Its field of view is 350 feet at 1000 yards, which makes it a top performer among 10x binoculars. You can focus it down to 8.2 feet – another feature that puts it at the very top of the 10x class.
Although a really good pair of binoculars, this model is outperformed by the Viper HD 10×42 in almost all categories, including price, diopter locking, and clarity.
Check out more details about this pair of binoculars at the following link:
Vanguard Endeavor ED II 10×42
In terms of clarity, the Vanguard Endeavor ED II is one of the top pairs of 10x binoculars. They are also very well-built and the hard rubber makes them easy to grip. Most people also find the binoculars’ width very comfortable, as you can put your whole hand around the barrels. It is, however, on the heavier side (700 grams, or 1.57 pounds), so this model isn’t among the most compact ones.
Furthermore, many people find that adjusting these binoculars can be a struggle. The focusing knob is a bit harder to adjust and it takes some time for it to loosen up.
When it comes to performance, this model is pretty middle-of-the-road. The field of view is a solid 340 feet at 1.000 yards and provides a bright scene. However, in really bright settings, you might get some green fringing. Like many 10×42 binoculars, this model struggles in low-light settings, so it won’t be useful if you’re into astronomy.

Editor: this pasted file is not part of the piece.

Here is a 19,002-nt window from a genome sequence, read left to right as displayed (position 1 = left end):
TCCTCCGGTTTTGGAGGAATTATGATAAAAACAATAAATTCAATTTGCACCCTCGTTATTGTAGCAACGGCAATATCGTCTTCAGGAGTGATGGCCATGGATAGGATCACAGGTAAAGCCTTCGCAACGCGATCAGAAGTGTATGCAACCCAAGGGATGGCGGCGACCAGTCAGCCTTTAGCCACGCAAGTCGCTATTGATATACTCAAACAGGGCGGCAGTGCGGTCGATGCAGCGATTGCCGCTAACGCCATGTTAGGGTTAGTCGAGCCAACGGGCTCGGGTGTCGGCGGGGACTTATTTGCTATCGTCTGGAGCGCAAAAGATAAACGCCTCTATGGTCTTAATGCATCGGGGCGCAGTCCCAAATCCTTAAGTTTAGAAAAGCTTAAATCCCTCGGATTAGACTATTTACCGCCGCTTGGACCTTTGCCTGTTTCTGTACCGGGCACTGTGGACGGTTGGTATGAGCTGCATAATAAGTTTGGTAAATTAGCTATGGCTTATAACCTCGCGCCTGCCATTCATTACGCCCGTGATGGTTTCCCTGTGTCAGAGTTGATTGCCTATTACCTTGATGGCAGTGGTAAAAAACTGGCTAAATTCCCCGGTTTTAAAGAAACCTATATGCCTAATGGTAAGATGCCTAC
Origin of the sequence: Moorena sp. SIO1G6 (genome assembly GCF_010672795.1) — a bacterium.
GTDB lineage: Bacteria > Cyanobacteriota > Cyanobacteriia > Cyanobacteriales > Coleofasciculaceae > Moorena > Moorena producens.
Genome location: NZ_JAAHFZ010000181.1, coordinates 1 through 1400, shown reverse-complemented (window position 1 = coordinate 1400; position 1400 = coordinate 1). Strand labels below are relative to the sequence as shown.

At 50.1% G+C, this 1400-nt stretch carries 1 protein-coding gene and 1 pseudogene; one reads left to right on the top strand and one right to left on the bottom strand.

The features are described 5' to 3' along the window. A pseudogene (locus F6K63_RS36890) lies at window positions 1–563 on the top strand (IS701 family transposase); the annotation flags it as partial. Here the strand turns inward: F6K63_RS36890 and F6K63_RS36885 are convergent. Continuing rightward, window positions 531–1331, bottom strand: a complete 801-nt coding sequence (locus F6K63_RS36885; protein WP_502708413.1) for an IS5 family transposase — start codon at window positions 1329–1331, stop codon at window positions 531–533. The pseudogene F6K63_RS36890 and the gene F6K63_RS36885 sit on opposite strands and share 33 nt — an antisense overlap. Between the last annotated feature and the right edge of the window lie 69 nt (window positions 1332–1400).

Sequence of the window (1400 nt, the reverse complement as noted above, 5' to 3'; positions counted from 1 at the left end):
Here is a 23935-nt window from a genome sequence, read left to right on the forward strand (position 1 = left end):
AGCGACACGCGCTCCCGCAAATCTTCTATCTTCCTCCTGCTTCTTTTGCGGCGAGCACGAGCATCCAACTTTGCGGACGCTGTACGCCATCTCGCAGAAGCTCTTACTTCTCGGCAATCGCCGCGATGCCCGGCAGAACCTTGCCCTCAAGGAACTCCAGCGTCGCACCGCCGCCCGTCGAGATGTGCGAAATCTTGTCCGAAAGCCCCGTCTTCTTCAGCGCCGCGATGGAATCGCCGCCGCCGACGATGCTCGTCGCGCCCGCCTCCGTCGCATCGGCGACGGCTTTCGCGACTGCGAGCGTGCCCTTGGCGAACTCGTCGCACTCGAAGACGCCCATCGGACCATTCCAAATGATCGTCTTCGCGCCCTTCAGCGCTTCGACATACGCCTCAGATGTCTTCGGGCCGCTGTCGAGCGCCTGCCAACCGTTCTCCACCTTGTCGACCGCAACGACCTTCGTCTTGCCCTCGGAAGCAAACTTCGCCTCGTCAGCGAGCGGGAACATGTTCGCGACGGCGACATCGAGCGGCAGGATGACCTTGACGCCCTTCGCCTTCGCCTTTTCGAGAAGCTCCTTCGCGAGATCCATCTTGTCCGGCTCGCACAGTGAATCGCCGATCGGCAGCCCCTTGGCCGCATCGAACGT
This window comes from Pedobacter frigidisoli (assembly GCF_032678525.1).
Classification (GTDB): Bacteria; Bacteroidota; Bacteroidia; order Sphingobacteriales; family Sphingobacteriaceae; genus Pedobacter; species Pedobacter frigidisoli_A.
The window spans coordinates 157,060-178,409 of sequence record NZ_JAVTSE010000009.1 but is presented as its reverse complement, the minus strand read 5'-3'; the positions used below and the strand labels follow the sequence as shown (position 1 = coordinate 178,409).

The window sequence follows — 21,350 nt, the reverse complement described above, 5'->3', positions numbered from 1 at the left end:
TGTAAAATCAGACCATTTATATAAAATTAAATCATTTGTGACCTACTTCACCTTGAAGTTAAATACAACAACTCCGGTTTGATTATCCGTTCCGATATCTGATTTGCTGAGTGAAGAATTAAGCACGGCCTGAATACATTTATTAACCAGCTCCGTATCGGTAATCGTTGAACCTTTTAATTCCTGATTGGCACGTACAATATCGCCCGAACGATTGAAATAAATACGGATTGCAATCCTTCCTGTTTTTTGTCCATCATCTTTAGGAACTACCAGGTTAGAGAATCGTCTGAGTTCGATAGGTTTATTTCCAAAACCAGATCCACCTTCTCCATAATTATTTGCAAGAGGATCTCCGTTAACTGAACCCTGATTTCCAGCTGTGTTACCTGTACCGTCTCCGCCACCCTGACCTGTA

Although it isn’t very cumbersome, it will certainly deter anyone who’s into very light backpacking. That, combined with minor issues like stiff movement and green fringing is what keeps this model from our top three.
Follow this link to get more information about the Vanguard Endeavor ED II:
Swarovski Optik EL 8.5×42
It may sound like a cliché, but this pair of binoculars really is the Cadillac of the optics industry. And, with Cadillac style and performances come Cadillac prices. These bins are by far the most expensive on the list. But, if you’re serious about your optics and are ready to break the bank on a premium product, this should be your first choice.
Known for their high-end jewelry, Swarovski decided to apply their crystal-cutting expertise to the optics industry. The precision they brought to the business can be easily seen through the amazing clarity of their EL 8.5×42 model. Both in terms of design and image quality, these bins set the industry standard.
The glass is top-of-the-line, which is easy to tell by the lack of fringing or chromatic aberration. Its brightness is also astonishing, as it outperforms binoculars with a whole 14 millimeters of lens advantage.
The EL 8.5×42 is very comfortable and has a light rubber coating over the surface. You also get soft eyepieces and indents for your thumbs that provide extra comfort. It’s easy to adjust and both the front and back knobs glide very smoothly. The only thing lacking is a diopter locking mechanism, but it only pops out with a little pressure, which prevents you from accidentally adjusting it.
It has an incredible 399 feet available at 1000 yards, which puts it at the very top when it comes to field of view. It can also focus down to an impressive 4.9 feet.
The reason why this Swarovski model didn’t make our top three is its prohibitive price. This hefty price tag eliminates any mainstream appeal and puts the EL 8.5×42 in the “exclusive” category reserved for professionals looking for a premium product.